Is President Obama tracking the threat of nuclear proliferation? He denounced “North Korea’s attempts to develop nuclear weapons,” which strikes one as a little odd since Pyongyang is well beyond the development stage and has moved on to testing. Our concern now should be estimating when they will deploy an operational nuclear force. It is unclear whether the United States can do anything to prevent deployment – the new nuclear test again demonstrates the failure of the Six Party Talk diplomatic framework, as if that needs more demonstration. North Korea does what it wants, when it wants. We issue statements and wait for their next move.
The North Korean test should also increase the urgency with which we face the Iranian nuclear threat. Iranian technicians reportedly were present at the 2006 North Korean nuclear test, and odds are they were involved with this one as well. North Korea and Iran have long cooperated on nuclear and missile programs, and North Korean specialists were videotaped at the Syrian reactor that Israel destroyed in September 2007. The reactor was reportedly underwritten by Iran as a means of carrying out their nuclear weapons program outside the country. It is reasonable to assume that Iran could use North Korea as another weapons-development basing area, leaving only the sticky problem of getting a completed weapon back to Iran. For all we know the test today was on Iran’s behalf. President Obama would do well to focus seriously on the emerging challenge in Iran, before Tehran settles the issue. As for North Korea, maybe we can talk about it some more.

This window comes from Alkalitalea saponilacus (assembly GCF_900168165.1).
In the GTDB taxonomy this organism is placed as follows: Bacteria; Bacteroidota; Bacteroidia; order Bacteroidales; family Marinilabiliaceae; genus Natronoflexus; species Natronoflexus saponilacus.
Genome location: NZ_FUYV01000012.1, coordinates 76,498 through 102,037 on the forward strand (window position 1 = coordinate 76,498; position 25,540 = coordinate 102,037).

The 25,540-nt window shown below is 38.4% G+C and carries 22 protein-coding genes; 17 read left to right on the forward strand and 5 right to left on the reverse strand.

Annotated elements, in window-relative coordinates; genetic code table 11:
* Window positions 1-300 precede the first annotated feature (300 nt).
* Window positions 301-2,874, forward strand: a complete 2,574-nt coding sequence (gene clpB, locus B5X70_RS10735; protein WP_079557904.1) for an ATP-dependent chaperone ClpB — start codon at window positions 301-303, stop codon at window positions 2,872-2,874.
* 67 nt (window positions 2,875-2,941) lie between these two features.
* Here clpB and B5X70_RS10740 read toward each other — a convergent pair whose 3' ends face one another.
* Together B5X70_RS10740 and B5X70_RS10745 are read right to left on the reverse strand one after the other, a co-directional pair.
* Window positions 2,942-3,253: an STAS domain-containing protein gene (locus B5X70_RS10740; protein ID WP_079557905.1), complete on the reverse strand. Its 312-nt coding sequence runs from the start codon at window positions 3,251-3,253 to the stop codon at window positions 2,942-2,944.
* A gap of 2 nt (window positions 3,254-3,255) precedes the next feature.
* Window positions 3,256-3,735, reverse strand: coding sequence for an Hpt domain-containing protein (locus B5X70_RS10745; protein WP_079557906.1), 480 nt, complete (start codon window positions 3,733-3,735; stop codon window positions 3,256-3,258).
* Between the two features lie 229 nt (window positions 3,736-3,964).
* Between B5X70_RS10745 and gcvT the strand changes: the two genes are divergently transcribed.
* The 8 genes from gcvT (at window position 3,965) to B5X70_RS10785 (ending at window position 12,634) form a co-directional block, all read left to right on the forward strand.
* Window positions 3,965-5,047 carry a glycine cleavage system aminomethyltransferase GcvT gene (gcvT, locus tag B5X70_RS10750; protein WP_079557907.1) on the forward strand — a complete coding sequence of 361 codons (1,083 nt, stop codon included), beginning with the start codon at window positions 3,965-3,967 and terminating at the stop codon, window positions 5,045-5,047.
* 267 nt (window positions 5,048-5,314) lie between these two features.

– James S. Robbins is a senior editorial writer at the Washington Times.